The Great War was the most horrific moments in recorded history; between 1914 and 1918, with an estimated 65,000,000 casualties (including those from disease).One would expect from this catastrophic event that there would be an incredible amount of mourning jewellery produced. After all, the height of the industry was only around thirty years beforehand, the style wasn’t completely dead, with older and more traditional family members keeping the older customs alive. The jewellery had fallen out of favour, but here was an event which could have spurred on a revival. Why didn’t it?
One way to look at it was the costs of production on a ravaged Europe. Items that would have been gold were now a luxury more than ever in a post-war Europe. But there were always ways to commemorate a loved one and all it took was a base metal with the same styles to revive older mourning styles.
Modern styles were just that much more popular in the post-war period, there was a larger movement to be progressive and not as retroactive as the Victorians had been. New technologies, art forms and an embracing of a more affordable, physically mobile culture opened the world up in new ways. The United States was also now emerging as the dominant power and modern seemed to be the direction the world was taking.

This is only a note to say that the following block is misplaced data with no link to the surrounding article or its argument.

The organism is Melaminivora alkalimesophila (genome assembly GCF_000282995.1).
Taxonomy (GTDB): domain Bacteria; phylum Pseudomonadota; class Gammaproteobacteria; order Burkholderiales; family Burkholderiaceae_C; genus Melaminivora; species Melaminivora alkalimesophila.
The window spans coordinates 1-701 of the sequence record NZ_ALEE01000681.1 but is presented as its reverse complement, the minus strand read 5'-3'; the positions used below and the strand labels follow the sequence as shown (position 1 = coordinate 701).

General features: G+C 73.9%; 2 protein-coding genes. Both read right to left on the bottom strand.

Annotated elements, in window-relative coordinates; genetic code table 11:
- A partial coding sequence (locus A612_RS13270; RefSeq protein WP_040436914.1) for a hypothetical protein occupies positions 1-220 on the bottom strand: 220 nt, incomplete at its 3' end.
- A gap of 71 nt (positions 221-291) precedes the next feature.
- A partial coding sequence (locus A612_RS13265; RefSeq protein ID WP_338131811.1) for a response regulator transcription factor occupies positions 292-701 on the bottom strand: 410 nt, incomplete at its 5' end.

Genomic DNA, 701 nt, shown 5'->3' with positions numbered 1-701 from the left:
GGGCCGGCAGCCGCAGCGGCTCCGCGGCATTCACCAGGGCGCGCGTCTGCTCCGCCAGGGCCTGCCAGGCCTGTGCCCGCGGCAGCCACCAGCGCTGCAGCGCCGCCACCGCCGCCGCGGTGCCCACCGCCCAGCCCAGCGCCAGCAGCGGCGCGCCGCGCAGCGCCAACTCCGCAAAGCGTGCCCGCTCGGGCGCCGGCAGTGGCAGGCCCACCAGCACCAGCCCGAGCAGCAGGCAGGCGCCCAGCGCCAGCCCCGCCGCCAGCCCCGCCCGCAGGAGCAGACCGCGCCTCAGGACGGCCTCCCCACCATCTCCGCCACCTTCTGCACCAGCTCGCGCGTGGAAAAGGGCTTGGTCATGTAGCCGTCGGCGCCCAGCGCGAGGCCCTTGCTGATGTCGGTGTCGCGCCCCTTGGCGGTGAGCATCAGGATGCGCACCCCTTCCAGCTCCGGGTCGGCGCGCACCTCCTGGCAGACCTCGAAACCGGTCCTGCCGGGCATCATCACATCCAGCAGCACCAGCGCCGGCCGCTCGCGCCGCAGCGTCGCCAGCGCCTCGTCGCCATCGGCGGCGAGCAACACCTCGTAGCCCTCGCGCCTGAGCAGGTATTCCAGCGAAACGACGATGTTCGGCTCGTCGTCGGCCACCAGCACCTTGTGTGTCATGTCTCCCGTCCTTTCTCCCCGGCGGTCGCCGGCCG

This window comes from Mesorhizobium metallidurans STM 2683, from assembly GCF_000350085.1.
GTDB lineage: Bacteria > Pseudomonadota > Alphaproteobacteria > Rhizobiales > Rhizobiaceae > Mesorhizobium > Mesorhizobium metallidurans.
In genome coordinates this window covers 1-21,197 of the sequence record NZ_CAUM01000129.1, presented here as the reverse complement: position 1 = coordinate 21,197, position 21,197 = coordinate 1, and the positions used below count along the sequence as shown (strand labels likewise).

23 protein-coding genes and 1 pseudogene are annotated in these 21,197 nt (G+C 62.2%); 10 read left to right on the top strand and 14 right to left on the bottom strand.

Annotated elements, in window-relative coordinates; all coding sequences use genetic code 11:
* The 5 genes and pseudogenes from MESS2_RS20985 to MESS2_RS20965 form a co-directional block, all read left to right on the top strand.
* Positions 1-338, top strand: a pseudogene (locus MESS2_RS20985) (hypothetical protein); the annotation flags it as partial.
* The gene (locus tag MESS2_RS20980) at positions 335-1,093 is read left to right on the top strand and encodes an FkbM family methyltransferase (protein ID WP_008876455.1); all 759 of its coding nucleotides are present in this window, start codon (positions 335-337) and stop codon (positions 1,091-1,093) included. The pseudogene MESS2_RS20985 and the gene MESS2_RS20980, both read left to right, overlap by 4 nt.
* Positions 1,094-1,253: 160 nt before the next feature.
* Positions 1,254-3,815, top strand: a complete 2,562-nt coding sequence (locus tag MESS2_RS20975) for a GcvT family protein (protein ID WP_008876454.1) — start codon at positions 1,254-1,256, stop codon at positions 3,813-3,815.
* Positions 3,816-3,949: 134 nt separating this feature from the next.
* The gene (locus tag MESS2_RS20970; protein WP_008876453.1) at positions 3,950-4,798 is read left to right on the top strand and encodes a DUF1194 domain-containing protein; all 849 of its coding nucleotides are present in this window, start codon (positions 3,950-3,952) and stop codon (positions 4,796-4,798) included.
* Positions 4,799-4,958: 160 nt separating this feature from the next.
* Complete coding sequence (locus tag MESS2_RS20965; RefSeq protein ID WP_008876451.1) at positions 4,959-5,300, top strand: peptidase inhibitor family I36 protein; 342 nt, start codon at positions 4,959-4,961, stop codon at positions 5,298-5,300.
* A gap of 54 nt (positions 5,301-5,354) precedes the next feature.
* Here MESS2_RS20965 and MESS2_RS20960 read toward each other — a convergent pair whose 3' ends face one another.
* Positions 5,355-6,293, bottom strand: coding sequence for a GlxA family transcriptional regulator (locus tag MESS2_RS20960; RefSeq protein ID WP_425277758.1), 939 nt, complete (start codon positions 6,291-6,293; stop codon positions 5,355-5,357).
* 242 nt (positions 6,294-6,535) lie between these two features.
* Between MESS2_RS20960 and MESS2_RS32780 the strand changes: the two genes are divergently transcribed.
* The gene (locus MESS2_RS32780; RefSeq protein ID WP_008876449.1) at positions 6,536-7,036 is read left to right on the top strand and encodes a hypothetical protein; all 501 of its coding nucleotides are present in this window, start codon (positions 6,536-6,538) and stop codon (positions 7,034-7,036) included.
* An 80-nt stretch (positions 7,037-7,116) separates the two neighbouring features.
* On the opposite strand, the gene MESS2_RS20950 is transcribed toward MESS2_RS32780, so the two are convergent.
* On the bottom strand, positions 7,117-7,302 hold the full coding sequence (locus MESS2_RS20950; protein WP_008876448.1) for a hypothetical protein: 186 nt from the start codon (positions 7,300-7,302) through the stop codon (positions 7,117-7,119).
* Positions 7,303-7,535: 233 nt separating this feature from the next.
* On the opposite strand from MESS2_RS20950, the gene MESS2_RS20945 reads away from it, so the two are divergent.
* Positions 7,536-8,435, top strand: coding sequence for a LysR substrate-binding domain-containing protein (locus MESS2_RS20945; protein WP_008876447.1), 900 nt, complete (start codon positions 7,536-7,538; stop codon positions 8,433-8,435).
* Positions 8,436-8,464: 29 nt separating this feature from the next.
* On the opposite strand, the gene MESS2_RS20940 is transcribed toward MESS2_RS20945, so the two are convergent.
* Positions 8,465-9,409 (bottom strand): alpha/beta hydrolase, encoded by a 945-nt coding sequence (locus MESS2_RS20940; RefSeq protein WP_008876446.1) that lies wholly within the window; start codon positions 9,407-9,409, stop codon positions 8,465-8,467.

But, what about keepsakes? Well, there was trench art, where soldiers and others involved with the war, made miscellaneous decorative items from whatever materials were around them. Items of this kind can be considered a form of memorial, but it’s such a broad topic that it requires further investigation.
Advances in watch making technology pushed the watch from the pocket to the wrist, leaving an abundance of chains, which some gave to their loved ones as a memento or keepsake. These could be worn around the neck, a style which is still popular today.
Mourning jewellery was still being produced into the 1910s, but in far fewer quantities, styles became simpler without outward mementoes and statements (in memory of), to become simple onyx and gold signet rings. When focusing upon these pieces, one must be careful to not confuse fashion with mourning, as the lines are blurred.
There was a small resurgence of Bakelite rings housing photos of the loved one, but this came later. For the 1910s through mid 1920s, the style that had been fashion of the 1880s was almost completely gone.